Real-life ‘Benjamin Button’: Brit brothers, 39 & 42, regress to 10
Matthew, 39, and Michael Clark, 42, both had jobs and were able to have normal relationships until their mannerisms became more and more childlike – just like in the film the Curious Case of Benjamin Button.
They have now been forced to move back home with their parents in Lincoln and ex-RAF regiment Michael is now estimated to have a mental age of 10 and is said to giggle constantly.
After their behaviour started to change, the brothers were eventually diagnosed with terminal leukodystrophy last year.
The condition usually only affects newborns, and is so rare there are only 100 people affected in the whole of the UK.
Their form of the disease mirrors the plot of the film The Curious Case of Benjamin Button, based on the F. Scott Fitzgerald novel, in which an old man constantly gets younger, rather than growing old – although the brothers physical appearance is not changing.
The brothers’ devastated parents Anthony, 63, and Christine Clark, 61, told how they had to abandon their dream retirement in Benidorm to come back to Lincoln and look after their sons.
Anthony said an average day for the family now consisted of entertaining is adult boys with board games, cartoons and comics.
He said: ‘Both the boys like cartoons, especially the Smurfs and Alice in Wonderland, and the types of films they like to watch has changed to those aimed at children.
‘Matthew loved the first Back to the Future, but he didn’t like the second and third one and like a kid if he doesn’t like it he just gets up and leaves or turns it off.
‘In terms of diet they both love crisps but we have tried to improve their eating habits.’
After moving to Spain in 2007 Michael and Matthew’s parents began to notice unusual things about their sons.
Anthony usually spoke to Matthew and Michael once a week and sent a text most days to the pair.
Matthew was still in full-time employment but had split from his wife whereas Michael was not working since being medically discharged from the RAF after falling and damaging his knee.
Michael went on to qualify as a cabinet maker but today his talents are lost.
Anthony said: ‘It was little things at first, not replying to a text, or not answering their phones. But then we wouldn’t hear from them for weeks.
‘When I did finally get hold of Michael he told me he hadn’t had any credit which was odd because that wasn’t like him.’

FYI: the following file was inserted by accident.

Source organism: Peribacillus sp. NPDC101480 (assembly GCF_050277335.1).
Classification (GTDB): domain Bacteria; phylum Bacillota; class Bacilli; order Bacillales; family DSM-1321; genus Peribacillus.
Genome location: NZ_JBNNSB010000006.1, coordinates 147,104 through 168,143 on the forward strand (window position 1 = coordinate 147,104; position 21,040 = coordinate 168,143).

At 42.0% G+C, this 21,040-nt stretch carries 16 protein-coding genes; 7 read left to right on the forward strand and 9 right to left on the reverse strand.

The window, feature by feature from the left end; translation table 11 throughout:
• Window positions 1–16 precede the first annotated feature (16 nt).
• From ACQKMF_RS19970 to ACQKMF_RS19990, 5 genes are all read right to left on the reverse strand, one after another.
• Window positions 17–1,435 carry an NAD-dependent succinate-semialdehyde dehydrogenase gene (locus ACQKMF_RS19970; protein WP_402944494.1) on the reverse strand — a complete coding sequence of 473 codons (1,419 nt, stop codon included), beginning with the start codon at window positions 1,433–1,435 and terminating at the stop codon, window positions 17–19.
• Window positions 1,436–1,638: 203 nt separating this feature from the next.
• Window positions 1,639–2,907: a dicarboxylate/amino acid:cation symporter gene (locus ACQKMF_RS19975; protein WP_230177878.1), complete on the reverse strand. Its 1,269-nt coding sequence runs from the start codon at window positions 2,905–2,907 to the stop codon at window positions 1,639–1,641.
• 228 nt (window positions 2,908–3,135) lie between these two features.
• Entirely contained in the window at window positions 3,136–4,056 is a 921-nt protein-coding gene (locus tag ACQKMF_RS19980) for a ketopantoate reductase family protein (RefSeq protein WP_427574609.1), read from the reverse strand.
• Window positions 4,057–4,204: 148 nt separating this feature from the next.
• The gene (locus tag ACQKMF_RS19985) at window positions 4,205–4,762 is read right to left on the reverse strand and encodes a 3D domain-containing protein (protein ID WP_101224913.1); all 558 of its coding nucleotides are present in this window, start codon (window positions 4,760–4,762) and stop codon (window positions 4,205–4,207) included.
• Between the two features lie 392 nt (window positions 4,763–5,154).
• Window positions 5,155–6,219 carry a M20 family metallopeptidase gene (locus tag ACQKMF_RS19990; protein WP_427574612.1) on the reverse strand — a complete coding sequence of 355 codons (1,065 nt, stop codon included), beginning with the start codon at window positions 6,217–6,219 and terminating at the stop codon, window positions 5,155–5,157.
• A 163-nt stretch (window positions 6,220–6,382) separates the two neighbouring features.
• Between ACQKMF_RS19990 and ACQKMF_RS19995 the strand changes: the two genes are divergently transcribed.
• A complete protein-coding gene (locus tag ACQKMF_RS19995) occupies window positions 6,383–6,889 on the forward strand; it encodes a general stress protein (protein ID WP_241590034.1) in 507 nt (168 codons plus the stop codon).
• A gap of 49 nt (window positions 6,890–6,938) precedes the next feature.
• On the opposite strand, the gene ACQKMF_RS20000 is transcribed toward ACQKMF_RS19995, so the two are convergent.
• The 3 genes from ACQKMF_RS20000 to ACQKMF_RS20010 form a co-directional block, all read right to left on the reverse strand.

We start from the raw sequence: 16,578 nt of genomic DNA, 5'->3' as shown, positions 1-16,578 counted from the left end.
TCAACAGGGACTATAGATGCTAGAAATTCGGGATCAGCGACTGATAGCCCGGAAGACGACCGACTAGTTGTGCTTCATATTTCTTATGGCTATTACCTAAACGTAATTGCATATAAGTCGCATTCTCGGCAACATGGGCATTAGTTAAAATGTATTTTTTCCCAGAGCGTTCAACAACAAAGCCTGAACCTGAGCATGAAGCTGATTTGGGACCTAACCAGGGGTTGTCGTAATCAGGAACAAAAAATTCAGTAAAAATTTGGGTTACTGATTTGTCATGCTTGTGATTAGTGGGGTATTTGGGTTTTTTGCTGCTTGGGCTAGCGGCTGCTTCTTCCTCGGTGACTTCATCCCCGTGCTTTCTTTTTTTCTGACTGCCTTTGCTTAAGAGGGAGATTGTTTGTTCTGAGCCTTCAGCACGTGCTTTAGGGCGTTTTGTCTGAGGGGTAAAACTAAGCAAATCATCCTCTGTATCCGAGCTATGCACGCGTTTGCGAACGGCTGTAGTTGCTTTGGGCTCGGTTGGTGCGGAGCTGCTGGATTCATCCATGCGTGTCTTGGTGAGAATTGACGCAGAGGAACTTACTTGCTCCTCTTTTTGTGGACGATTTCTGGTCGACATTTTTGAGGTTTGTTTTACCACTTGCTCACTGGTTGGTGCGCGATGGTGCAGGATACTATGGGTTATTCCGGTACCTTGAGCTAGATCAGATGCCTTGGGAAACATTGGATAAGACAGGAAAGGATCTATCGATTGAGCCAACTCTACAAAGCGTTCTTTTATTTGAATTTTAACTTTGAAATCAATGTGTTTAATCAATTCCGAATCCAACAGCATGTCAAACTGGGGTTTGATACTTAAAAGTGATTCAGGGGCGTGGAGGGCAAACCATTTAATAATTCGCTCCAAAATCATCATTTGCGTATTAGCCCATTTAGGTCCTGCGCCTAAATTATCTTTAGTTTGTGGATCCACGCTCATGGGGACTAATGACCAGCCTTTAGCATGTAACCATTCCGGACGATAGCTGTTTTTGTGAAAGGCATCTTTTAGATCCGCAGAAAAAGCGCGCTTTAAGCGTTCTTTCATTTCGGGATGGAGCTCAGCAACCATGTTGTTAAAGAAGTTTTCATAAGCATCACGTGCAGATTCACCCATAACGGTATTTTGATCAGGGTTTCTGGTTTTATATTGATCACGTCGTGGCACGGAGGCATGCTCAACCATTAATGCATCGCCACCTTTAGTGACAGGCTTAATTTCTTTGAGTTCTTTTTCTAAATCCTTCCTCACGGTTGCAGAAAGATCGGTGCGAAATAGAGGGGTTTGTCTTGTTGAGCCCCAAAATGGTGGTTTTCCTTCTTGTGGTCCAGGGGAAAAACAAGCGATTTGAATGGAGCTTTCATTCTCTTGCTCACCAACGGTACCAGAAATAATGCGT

Anthony said things came to a head when he received a phone call from his granddaughter Lydia last year.
He said: ‘She told me she had a call from someone at the YMCA about Michael asking for her dad Matthew’s details. It was then that we found out Matthew had lost his job.
‘He was so confused about what to do he had been sitting in a room with just a candle at night and no food or electricity for two weeks because he didn’t know how to claim benefits. He was as helpless as a child.’
Anthony, who worked in the prison service for 22 years, said: ‘It is a devastating disease.
‘Both of them are very childlike now. Matthew went out the other day and bought himself a train set and a Mr Potato Head.
‘It is like an adult having a toddler’s tantrum. It’s obviously worse for him but it is terrible for us too.
‘There’s nothing we can do to help and we feel absolutely powerless.’
Mr and Mrs Clark came back to the UK in January to look after their sons who now need full time care.
Mr Clark told how the brothers’ lives began to unravel after their symptoms started to become more pronounced.
‘Matthew was fired from his job as a factory worker, and although we don’t know the full story we can only assume it is because he was behaving like a child.’
Michael moved into Matthew’s flat after the eviction but left shortly after a row with a neighbour, believing he was being told to leave.
After sleeping in a park for three weeks he found a soup kitchen who sent him to the Salvation Army.
Mr Clark said: ‘They knew something was wrong at once and they sent him to a doctor.
‘The doctors carried out an MRI scan and they discovered the condition. When they asked him if he had any siblings he said he had a brother and they ran tests on Matthew and discovered he had the same thing.
The Myelin Project funds research into the disease in an attempt to find treatments and, ultimately, a cure for conditions such as leukodystrophy as there is little knowledge of the illness.
CEO of Myelin’s British arm, Lynda Carthy, said: ‘There is an estimated one in three billion chance of two people who carry the gene deficiency meeting and becoming partners.
‘The chances of the children developing the condition are dependant on what type of leukodystrophy the parents have. If both have the recessive gene then there is a one in four chance of the children having the disease.
‘If only the mother has the gene every boy born would have a form of leukodystrophy. Of course it’s important to say there are 37 known types of the disease at the moment but doctors are diagnosing new forms which simply have not been catalogued yet and named.’
SOURCE: Daily Mail
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